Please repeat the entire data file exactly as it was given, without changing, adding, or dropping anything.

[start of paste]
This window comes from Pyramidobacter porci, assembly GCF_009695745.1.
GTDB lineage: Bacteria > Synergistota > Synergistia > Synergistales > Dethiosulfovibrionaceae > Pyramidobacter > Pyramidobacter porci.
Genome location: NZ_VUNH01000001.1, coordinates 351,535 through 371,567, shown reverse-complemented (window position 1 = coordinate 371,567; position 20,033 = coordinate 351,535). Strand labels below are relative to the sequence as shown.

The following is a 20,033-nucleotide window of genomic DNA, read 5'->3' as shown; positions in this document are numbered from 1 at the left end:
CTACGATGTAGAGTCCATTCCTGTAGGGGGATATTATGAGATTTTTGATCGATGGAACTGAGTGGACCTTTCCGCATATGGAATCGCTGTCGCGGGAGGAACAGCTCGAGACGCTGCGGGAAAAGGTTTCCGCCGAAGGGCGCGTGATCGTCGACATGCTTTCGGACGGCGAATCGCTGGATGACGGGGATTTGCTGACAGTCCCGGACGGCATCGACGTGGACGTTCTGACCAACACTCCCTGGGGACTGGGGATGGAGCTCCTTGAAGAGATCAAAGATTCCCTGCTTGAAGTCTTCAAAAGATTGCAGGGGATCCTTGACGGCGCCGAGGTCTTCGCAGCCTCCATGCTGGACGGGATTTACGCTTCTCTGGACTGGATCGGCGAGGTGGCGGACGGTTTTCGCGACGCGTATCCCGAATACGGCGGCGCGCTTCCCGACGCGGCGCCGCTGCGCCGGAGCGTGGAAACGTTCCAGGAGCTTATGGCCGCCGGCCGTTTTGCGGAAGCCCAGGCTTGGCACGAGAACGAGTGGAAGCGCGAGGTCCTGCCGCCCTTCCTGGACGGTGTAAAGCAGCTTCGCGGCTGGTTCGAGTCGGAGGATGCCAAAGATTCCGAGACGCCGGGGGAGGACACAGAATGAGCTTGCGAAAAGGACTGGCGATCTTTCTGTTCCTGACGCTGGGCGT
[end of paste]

This window comes from Pyramidobacter porci, assembly GCF_009695745.1.
GTDB lineage: Bacteria > Synergistota > Synergistia > Synergistales > Dethiosulfovibrionaceae > Pyramidobacter > Pyramidobacter porci.
Genome location: NZ_VUNH01000001.1, coordinates 351,535 through 371,567, shown reverse-complemented (window position 1 = coordinate 371,567; position 20,033 = coordinate 351,535). Strand labels below are relative to the sequence as shown.

The following is a 20,033-nucleotide window of genomic DNA, read 5'->3' as shown; positions in this document are numbered from 1 at the left end:
CTACGATGTAGAGTCCATTCCTGTAGGGGGATATTATGAGATTTTTGATCGATGGAACTGAGTGGACCTTTCCGCATATGGAATCGCTGTCGCGGGAGGAACAGCTCGAGACGCTGCGGGAAAAGGTTTCCGCCGAAGGGCGCGTGATCGTCGACATGCTTTCGGACGGCGAATCGCTGGATGACGGGGATTTGCTGACAGTCCCGGACGGCATCGACGTGGACGTTCTGACCAACACTCCCTGGGGACTGGGGATGGAGCTCCTTGAAGAGATCAAAGATTCCCTGCTTGAAGTCTTCAAAAGATTGCAGGGGATCCTTGACGGCGCCGAGGTCTTCGCAGCCTCCATGCTGGACGGGATTTACGCTTCTCTGGACTGGATCGGCGAGGTGGCGGACGGTTTTCGCGACGCGTATCCCGAATACGGCGGCGCGCTTCCCGACGCGGCGCCGCTGCGCCGGAGCGTGGAAACGTTCCAGGAGCTTATGGCCGCCGGCCGTTTTGCGGAAGCCCAGGCTTGGCACGAGAACGAGTGGAAGCGCGAGGTCCTGCCGCCCTTCCTGGACGGTGTAAAGCAGCTTCGCGGCTGGTTCGAGTCGGAGGATGCCAAAGATTCCGAGACGCCGGGGGAGGACACAGAATGAGCTTGCGAAAAGGACTGGCGATCTTTCTGTTCCTGACGCTGGGCGT